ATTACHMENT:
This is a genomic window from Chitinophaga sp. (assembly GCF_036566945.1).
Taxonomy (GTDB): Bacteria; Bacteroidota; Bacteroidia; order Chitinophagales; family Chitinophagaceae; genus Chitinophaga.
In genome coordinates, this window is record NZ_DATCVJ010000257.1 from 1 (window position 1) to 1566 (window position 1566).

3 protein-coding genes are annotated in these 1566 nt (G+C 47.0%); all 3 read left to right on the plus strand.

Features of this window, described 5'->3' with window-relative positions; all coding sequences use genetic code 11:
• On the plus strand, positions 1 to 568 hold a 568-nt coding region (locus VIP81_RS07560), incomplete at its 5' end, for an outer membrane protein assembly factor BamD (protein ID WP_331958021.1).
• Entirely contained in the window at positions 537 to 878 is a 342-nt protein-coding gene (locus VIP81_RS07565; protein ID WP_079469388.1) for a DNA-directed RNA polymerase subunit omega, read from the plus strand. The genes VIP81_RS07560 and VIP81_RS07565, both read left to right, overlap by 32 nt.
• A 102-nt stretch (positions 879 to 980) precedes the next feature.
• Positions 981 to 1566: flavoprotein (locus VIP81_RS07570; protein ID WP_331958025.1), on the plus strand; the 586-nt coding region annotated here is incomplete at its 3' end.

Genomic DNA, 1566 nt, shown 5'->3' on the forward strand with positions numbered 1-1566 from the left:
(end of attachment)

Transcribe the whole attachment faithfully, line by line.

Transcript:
This is a genomic window from Chitinophaga sp. (assembly GCF_036566945.1).
Taxonomy (GTDB): Bacteria; Bacteroidota; Bacteroidia; order Chitinophagales; family Chitinophagaceae; genus Chitinophaga.
In genome coordinates, this window is record NZ_DATCVJ010000257.1 from 1 (window position 1) to 1566 (window position 1566).

3 protein-coding genes are annotated in these 1566 nt (G+C 47.0%); all 3 read left to right on the plus strand.

Features of this window, described 5'->3' with window-relative positions; all coding sequences use genetic code 11:
• On the plus strand, positions 1 to 568 hold a 568-nt coding region (locus VIP81_RS07560), incomplete at its 5' end, for an outer membrane protein assembly factor BamD (protein ID WP_331958021.1).
• Entirely contained in the window at positions 537 to 878 is a 342-nt protein-coding gene (locus VIP81_RS07565; protein ID WP_079469388.1) for a DNA-directed RNA polymerase subunit omega, read from the plus strand. The genes VIP81_RS07560 and VIP81_RS07565, both read left to right, overlap by 32 nt.
• A 102-nt stretch (positions 879 to 980) precedes the next feature.
• Positions 981 to 1566: flavoprotein (locus VIP81_RS07570; protein ID WP_331958025.1), on the plus strand; the 586-nt coding region annotated here is incomplete at its 3' end.

Genomic DNA, 1566 nt, shown 5'->3' on the forward strand with positions numbered 1-1566 from the left: